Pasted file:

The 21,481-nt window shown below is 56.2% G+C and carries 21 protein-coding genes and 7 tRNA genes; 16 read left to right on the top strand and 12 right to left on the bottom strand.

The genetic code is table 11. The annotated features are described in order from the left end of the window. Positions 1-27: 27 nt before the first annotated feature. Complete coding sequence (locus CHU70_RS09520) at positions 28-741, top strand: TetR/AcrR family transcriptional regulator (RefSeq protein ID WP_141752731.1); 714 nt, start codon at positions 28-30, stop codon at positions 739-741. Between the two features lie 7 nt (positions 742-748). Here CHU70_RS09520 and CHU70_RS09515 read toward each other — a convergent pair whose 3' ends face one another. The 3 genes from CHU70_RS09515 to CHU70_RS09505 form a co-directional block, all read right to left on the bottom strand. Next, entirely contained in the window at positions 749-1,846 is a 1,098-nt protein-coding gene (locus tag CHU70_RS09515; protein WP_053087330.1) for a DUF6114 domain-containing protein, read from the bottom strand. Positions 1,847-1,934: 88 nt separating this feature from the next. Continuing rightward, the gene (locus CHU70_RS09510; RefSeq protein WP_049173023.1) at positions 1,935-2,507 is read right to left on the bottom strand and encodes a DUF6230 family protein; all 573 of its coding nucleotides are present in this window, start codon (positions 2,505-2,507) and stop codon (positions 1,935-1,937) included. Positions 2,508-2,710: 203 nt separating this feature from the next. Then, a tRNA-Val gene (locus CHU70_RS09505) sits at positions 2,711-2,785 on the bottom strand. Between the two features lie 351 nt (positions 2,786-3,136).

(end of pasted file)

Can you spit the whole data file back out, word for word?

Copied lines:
The 21,481-nt window shown below is 56.2% G+C and carries 21 protein-coding genes and 7 tRNA genes; 16 read left to right on the top strand and 12 right to left on the bottom strand.

The genetic code is table 11. The annotated features are described in order from the left end of the window. Positions 1-27: 27 nt before the first annotated feature. Complete coding sequence (locus CHU70_RS09520) at positions 28-741, top strand: TetR/AcrR family transcriptional regulator (RefSeq protein ID WP_141752731.1); 714 nt, start codon at positions 28-30, stop codon at positions 739-741. Between the two features lie 7 nt (positions 742-748). Here CHU70_RS09520 and CHU70_RS09515 read toward each other — a convergent pair whose 3' ends face one another. The 3 genes from CHU70_RS09515 to CHU70_RS09505 form a co-directional block, all read right to left on the bottom strand. Next, entirely contained in the window at positions 749-1,846 is a 1,098-nt protein-coding gene (locus tag CHU70_RS09515; protein WP_053087330.1) for a DUF6114 domain-containing protein, read from the bottom strand. Positions 1,847-1,934: 88 nt separating this feature from the next. Continuing rightward, the gene (locus CHU70_RS09510; RefSeq protein WP_049173023.1) at positions 1,935-2,507 is read right to left on the bottom strand and encodes a DUF6230 family protein; all 573 of its coding nucleotides are present in this window, start codon (positions 2,505-2,507) and stop codon (positions 1,935-1,937) included. Positions 2,508-2,710: 203 nt separating this feature from the next. Then, a tRNA-Val gene (locus CHU70_RS09505) sits at positions 2,711-2,785 on the bottom strand. Between the two features lie 351 nt (positions 2,786-3,136).